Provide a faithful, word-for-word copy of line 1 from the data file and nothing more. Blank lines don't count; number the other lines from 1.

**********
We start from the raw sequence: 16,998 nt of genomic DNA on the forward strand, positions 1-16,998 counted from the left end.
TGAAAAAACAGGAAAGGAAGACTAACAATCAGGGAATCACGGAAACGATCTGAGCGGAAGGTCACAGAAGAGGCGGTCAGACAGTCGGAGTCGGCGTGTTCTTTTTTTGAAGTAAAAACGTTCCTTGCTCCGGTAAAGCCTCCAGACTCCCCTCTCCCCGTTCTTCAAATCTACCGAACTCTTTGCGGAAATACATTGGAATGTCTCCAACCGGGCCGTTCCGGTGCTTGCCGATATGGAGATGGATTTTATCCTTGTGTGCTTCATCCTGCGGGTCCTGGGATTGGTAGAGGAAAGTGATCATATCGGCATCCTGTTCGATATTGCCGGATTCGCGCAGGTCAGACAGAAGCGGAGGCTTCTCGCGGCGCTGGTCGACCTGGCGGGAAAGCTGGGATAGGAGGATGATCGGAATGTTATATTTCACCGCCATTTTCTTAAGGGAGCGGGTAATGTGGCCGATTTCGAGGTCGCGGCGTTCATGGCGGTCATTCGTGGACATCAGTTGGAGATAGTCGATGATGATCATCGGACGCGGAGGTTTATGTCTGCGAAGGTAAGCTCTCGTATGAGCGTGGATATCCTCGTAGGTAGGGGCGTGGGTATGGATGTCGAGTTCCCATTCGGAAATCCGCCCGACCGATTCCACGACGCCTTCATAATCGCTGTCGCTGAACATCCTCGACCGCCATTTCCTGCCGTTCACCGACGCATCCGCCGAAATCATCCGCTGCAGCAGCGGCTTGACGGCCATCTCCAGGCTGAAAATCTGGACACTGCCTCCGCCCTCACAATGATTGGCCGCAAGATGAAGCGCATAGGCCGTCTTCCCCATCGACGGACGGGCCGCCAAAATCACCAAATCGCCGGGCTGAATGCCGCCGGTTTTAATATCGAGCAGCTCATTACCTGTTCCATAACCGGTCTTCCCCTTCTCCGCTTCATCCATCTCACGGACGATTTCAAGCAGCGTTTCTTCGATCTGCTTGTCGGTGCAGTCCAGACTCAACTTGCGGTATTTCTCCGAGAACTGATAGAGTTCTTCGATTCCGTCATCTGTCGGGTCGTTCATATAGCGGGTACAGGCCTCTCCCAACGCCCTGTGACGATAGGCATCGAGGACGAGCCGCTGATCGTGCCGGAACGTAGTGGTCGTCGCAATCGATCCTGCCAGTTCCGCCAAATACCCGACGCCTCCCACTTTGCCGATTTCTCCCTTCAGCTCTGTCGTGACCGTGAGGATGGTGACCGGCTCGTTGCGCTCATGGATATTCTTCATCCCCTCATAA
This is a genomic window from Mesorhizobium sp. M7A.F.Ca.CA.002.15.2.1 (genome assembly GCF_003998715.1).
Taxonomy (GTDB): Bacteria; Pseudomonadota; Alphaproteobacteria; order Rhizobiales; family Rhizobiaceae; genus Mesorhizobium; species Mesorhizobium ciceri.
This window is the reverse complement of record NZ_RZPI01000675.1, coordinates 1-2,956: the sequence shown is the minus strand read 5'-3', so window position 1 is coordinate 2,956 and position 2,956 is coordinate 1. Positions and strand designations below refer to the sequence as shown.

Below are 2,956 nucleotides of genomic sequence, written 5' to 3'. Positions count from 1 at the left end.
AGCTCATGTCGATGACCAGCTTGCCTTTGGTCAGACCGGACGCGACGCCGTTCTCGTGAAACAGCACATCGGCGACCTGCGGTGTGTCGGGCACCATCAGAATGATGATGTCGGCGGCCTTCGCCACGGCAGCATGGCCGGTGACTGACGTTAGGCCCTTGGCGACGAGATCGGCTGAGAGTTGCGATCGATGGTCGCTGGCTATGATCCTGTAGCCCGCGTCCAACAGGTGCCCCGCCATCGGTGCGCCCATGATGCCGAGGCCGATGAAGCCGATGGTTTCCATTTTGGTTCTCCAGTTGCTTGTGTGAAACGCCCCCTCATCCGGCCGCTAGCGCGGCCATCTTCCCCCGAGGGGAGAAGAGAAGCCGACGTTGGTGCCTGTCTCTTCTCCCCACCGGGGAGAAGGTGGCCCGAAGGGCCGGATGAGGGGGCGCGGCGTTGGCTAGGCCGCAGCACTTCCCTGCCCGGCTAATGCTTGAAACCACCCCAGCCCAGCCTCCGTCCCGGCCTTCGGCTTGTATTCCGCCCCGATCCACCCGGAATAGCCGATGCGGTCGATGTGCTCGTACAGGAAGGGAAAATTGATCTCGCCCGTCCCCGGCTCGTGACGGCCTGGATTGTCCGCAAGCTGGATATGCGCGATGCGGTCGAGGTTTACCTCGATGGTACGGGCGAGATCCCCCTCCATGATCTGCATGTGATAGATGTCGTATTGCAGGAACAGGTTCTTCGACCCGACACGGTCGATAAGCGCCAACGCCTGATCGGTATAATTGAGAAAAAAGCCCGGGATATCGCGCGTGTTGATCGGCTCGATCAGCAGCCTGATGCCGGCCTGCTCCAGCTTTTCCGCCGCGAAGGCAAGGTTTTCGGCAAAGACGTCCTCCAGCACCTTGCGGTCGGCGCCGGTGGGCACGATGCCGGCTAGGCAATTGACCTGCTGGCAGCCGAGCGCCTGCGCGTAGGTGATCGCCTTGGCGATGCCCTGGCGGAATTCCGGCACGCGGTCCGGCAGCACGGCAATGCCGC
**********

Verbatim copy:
We start from the raw sequence: 16,998 nt of genomic DNA on the forward strand, positions 1-16,998 counted from the left end.